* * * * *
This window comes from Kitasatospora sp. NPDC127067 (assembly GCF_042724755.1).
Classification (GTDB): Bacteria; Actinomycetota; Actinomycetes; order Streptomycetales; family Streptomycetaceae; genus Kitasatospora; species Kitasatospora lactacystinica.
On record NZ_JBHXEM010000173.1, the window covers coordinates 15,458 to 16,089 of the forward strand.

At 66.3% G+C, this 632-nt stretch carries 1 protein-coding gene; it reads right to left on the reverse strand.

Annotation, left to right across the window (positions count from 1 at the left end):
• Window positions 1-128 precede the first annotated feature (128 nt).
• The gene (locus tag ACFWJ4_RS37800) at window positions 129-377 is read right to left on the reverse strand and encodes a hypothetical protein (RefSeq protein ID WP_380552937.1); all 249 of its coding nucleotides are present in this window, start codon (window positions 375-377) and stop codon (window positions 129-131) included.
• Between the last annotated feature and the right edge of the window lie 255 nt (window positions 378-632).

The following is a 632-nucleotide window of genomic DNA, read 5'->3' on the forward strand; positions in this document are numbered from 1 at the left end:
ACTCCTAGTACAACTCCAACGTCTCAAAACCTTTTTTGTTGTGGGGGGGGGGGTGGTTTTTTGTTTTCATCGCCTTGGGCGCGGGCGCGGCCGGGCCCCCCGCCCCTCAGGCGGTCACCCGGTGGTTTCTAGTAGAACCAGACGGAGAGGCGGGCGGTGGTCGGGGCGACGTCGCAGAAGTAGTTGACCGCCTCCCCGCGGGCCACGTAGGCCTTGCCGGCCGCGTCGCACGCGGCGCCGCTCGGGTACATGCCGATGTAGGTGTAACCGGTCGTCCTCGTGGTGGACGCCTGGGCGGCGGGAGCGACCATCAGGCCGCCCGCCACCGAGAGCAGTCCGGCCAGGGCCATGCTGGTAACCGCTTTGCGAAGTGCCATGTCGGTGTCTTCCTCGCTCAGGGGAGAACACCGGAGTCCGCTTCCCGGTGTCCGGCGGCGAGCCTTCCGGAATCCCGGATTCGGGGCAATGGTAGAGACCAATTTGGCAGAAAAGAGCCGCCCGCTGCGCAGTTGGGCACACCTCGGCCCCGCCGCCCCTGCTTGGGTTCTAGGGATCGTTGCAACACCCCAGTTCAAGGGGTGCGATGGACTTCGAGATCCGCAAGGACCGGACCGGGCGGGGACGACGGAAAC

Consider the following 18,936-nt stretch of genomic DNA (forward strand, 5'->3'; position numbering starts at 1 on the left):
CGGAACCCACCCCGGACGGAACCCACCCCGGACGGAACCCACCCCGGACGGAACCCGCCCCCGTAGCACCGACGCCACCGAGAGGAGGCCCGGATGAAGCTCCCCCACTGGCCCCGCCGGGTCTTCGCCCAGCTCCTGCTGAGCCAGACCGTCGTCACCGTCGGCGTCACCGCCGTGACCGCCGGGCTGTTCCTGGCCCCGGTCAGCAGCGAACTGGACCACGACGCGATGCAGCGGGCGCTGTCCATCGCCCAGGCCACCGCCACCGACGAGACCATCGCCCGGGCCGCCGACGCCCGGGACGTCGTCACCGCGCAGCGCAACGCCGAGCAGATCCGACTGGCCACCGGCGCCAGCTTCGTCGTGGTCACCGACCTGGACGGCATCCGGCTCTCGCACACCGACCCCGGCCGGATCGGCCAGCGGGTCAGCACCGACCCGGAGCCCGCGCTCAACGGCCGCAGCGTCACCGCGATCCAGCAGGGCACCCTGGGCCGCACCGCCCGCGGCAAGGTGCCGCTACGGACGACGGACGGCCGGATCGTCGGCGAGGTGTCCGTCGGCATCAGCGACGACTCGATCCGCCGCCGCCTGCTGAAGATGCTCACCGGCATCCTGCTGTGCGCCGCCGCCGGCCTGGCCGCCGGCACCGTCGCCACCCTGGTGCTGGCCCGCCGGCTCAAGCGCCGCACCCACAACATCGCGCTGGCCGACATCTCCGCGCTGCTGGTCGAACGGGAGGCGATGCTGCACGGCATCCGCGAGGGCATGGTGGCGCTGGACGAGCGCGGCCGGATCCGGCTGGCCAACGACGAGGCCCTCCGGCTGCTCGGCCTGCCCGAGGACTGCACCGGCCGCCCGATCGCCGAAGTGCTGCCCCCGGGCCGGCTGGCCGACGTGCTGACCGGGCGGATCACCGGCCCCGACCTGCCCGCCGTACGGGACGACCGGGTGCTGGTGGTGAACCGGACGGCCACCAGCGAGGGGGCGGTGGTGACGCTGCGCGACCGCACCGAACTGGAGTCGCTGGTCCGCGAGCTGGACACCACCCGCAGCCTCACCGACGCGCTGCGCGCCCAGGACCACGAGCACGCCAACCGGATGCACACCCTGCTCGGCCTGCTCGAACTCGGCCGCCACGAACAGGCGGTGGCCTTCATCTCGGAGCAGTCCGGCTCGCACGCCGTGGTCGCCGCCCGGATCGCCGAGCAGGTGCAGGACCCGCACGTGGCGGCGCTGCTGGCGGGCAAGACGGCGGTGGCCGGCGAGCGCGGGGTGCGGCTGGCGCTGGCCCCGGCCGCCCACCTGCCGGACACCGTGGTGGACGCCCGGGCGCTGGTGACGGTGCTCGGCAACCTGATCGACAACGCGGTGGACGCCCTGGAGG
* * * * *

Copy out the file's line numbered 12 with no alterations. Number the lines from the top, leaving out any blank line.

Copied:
CGGAACCCACCCCGGACGGAACCCACCCCGGACGGAACCCACCCCGGACGGAACCCGCCCCCGTAGCACCGACGCCACCGAGAGGAGGCCCGGATGAAGCTCCCCCACTGGCCCCGCCGGGTCTTCGCCCAGCTCCTGCTGAGCCAGACCGTCGTCACCGTCGGCGTCACCGCCGTGACCGCCGGGCTGTTCCTGGCCCCGGTCAGCAGCGAACTGGACCACGACGCGATGCAGCGGGCGCTGTCCATCGCCCAGGCCACCGCCACCGACGAGACCATCGCCCGGGCCGCCGACGCCCGGGACGTCGTCACCGCGCAGCGCAACGCCGAGCAGATCCGACTGGCCACCGGCGCCAGCTTCGTCGTGGTCACCGACCTGGACGGCATCCGGCTCTCGCACACCGACCCCGGCCGGATCGGCCAGCGGGTCAGCACCGACCCGGAGCCCGCGCTCAACGGCCGCAGCGTCACCGCGATCCAGCAGGGCACCCTGGGCCGCACCGCCCGCGGCAAGGTGCCGCTACGGACGACGGACGGCCGGATCGTCGGCGAGGTGTCCGTCGGCATCAGCGACGACTCGATCCGCCGCCGCCTGCTGAAGATGCTCACCGGCATCCTGCTGTGCGCCGCCGCCGGCCTGGCCGCCGGCACCGTCGCCACCCTGGTGCTGGCCCGCCGGCTCAAGCGCCGCACCCACAACATCGCGCTGGCCGACATCTCCGCGCTGCTGGTCGAACGGGAGGCGATGCTGCACGGCATCCGCGAGGGCATGGTGGCGCTGGACGAGCGCGGCCGGATCCGGCTGGCCAACGACGAGGCCCTCCGGCTGCTCGGCCTGCCCGAGGACTGCACCGGCCGCCCGATCGCCGAAGTGCTGCCCCCGGGCCGGCTGGCCGACGTGCTGACCGGGCGGATCACCGGCCCCGACCTGCCCGCCGTACGGGACGACCGGGTGCTGGTGGTGAACCGGACGGCCACCAGCGAGGGGGCGGTGGTGACGCTGCGCGACCGCACCGAACTGGAGTCGCTGGTCCGCGAGCTGGACACCACCCGCAGCCTCACCGACGCGCTGCGCGCCCAGGACCACGAGCACGCCAACCGGATGCACACCCTGCTCGGCCTGCTCGAACTCGGCCGCCACGAACAGGCGGTGGCCTTCATCTCGGAGCAGTCCGGCTCGCACGCCGTGGTCGCCGCCCGGATCGCCGAGCAGGTGCAGGACCCGCACGTGGCGGCGCTGCTGGCGGGCAAGACGGCGGTGGCCGGCGAGCGCGGGGTGCGGCTGGCGCTGGCCCCGGCCGCCCACCTGCCGGACACCGTGGTGGACGCCCGGGCGCTGGTGACGGTGCTCGGCAACCTGATCGACAACGCGGTGGACGCCCTGGAGG